Dengue fever is a mosquito-borne viral infection causing a severe flu-like illness and sometimes leading to a potentially lethal complication called severe dengue. The dengue virus is transmitted to humans through the bites of infected female mosquitoes primarily of the species Aedes aegypti. These mosquitoes are prevalent in tropical and subtropical climates, and their population increases during the rainy season, thereby leading to a rise in dengue fever cases. The correlation between the rainy season and dengue fever is due to the fact that these mosquitoes breed in standing water, which is more readily available during periods of heavy rainfall.
Symptoms of Dengue Fever
Symptoms of dengue fever typically start between four to seven days after the initial infection. These may vary from mild to severe and include:
1. High fever
2. Severe headaches
3. Pain behind the eyes
4. Severe joint and muscle pain
8. Skin rash
9. Mild bleeding (such a nose bleed, bleeding gums, or easy bruising)
10. In severe cases, symptoms may progress to include abdominal pain, persistent vomiting, rapid breathing, bleeding gums, fatigue, and blood in vomit.
How Dengue is Acquired
Dengue is acquired from the bite of an infected Aedes aegypti mosquito. Humans become the main carriers and multipliers of the virus, serving as a source of the virus for uninfected mosquitoes. The virus circulates in the blood of an infected person for 2-7 days, during which it can be acquired by a mosquito during a blood meal.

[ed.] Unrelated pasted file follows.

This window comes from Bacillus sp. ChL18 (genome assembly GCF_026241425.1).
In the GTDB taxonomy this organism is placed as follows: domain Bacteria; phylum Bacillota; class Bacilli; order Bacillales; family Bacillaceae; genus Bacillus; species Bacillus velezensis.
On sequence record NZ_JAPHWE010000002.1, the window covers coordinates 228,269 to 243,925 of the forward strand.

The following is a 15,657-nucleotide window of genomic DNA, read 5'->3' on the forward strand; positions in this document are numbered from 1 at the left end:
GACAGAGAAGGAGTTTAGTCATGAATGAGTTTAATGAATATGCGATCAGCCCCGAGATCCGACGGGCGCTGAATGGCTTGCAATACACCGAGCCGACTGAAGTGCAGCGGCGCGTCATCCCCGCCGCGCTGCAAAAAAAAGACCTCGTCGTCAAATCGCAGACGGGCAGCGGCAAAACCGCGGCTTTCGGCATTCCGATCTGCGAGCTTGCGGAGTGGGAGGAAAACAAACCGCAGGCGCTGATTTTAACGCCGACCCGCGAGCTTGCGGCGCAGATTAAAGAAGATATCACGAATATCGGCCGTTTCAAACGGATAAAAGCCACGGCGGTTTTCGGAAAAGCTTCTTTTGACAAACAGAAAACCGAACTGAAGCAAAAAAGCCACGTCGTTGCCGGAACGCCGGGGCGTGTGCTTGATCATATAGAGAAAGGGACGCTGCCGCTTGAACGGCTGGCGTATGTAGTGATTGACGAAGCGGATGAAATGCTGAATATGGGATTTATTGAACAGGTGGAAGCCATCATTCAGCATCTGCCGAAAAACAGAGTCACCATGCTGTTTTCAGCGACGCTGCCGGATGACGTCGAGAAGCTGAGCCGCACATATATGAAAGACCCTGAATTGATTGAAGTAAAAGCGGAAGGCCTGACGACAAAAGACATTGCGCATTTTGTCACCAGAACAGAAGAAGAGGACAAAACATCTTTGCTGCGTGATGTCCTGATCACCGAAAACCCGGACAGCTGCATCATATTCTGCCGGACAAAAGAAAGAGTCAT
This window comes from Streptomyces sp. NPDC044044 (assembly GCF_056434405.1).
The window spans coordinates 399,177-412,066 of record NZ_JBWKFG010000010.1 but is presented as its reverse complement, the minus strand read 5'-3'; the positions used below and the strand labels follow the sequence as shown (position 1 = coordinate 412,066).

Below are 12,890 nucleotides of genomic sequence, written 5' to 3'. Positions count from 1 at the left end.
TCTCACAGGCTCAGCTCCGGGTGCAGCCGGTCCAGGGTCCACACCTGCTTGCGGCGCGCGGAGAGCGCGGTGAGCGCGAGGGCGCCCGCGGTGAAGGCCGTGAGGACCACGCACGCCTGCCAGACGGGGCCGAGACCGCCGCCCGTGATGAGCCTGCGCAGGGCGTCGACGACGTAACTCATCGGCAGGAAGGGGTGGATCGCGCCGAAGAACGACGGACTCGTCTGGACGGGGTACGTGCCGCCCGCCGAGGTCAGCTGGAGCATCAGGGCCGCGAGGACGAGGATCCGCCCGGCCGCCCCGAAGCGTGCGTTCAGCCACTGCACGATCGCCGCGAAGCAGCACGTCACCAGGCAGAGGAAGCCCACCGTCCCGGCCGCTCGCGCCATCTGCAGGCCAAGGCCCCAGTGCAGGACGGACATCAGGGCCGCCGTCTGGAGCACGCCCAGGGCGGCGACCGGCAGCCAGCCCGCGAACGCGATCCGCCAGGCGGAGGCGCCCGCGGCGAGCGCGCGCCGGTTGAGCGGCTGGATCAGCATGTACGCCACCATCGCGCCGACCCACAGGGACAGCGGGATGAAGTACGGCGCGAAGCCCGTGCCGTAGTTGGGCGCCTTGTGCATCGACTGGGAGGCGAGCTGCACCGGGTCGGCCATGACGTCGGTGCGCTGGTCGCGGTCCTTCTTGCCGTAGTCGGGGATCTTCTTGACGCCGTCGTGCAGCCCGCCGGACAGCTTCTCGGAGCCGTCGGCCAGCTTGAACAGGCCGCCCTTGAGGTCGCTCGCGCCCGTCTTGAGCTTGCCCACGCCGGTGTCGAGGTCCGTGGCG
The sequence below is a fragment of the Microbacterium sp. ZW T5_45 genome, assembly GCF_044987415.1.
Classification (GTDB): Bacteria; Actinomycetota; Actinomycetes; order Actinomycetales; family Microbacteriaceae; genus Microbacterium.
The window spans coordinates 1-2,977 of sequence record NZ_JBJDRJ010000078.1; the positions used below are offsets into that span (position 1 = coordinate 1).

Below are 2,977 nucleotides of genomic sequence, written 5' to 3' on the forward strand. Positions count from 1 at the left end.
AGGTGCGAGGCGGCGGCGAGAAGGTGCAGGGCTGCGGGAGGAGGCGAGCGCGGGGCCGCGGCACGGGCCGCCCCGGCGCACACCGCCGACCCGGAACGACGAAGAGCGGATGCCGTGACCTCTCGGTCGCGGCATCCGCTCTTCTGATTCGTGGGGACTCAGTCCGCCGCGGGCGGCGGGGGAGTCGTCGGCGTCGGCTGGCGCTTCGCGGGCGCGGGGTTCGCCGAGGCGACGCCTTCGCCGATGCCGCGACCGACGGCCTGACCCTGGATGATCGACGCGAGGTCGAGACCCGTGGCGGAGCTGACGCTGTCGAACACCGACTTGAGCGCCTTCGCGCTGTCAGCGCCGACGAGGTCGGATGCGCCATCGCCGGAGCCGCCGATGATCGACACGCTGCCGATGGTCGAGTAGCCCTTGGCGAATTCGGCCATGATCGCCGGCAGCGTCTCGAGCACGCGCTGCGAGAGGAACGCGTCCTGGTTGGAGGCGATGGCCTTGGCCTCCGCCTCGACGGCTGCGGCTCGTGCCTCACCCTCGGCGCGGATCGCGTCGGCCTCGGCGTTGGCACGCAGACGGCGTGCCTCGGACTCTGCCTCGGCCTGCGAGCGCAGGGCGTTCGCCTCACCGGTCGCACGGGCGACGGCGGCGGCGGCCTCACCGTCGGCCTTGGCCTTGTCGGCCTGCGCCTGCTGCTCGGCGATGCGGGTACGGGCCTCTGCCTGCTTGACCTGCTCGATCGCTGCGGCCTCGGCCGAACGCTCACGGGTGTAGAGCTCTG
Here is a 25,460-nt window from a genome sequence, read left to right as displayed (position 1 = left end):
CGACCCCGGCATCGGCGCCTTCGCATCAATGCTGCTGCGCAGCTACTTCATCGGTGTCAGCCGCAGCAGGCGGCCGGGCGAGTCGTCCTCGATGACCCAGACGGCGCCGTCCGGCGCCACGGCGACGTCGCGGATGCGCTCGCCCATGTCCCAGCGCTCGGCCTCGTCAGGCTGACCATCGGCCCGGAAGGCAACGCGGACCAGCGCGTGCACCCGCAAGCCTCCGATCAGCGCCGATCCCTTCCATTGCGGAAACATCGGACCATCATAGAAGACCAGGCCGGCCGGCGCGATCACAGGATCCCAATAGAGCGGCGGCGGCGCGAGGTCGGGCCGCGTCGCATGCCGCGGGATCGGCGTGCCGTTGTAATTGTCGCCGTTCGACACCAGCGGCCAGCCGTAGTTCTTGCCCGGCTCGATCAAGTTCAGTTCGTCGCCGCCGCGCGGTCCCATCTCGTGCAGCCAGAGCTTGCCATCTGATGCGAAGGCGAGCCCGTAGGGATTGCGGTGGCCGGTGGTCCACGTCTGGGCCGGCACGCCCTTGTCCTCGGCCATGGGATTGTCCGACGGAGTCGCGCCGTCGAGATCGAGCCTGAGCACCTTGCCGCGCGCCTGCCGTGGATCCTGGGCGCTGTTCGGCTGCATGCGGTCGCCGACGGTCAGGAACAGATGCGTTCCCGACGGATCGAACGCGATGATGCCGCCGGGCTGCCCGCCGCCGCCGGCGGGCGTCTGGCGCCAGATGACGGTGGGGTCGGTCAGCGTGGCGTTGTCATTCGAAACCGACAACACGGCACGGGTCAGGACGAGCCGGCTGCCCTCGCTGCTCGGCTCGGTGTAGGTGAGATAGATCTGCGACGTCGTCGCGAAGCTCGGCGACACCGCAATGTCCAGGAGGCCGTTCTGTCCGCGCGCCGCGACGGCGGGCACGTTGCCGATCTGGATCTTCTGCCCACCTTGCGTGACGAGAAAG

Dengue Cases in Baguio City
In Baguio City, the City Health Services Office continues to monitor dengue cases. The city has recorded 306 cases of dengue this year (based on available online data). The city uses a time series study and mathematical modeling to determine the clustered barangays or areas that may experience dengue transmission, implementing necessary prevention and control measures accordingly..
Dengue Fever Prevention Measures
The best preventive measure for residents living in areas infested with Aedes aegypti is to eliminate the places where the mosquito lays her eggs. For personal protection, the World Health Organization recommends:
1. Wearing clothing (preferably light-colored) that covers as much of the body as possible.
2. Using physical barriers such as screens, closed doors, and windows.
3. Sleeping under mosquito nets, especially during the day, when Aedes mosquitoes are most active.
4. Applying insect repellent to exposed skin and clothing, preferably those containing DEET (diethyltoluamide) or IR 3535 or Icaridin.
Nutritional Measures to Bolster Immunity
Diet and nutrition play a crucial role in boosting your immune system and can help prevent dengue fever. Here are some foods and nutrients that can aid in maintaining a robust immune response:
1. Vitamin C: Citrus fruits like oranges, lemons, grapefruits, strawberries, bell peppers, and spinach are high in vitamin C.
2. Vitamin E: Foods rich in vitamin E include nuts, seeds, and spinach.
3. Zinc: Foods like beans, seeds, nuts, meat, poultry, seafood, and whole grain cereals are high in zinc.
4. Protein: Both animal and plant-based sources such as meat, dairy, beans, and lentils provide protein.
5. Hydration: Keeping hydrated is essential in managing dengue fever.
While these dietary strategies can help strengthen your immune system, they are not a cure for dengue fever. If you suspect that you have dengue, seek medical attention immediately.
Dengue fever is a serious disease that can lead to severe complications and even death if not adequately managed. By understanding how the disease is contracted, recognizing the symptoms, and implementing preventative measures, we can protect ourselves and our communities from this disease. In areas like Baguio City, where dengue fever is a concern, public health efforts focus on prevention and monitoring to keep the community safe.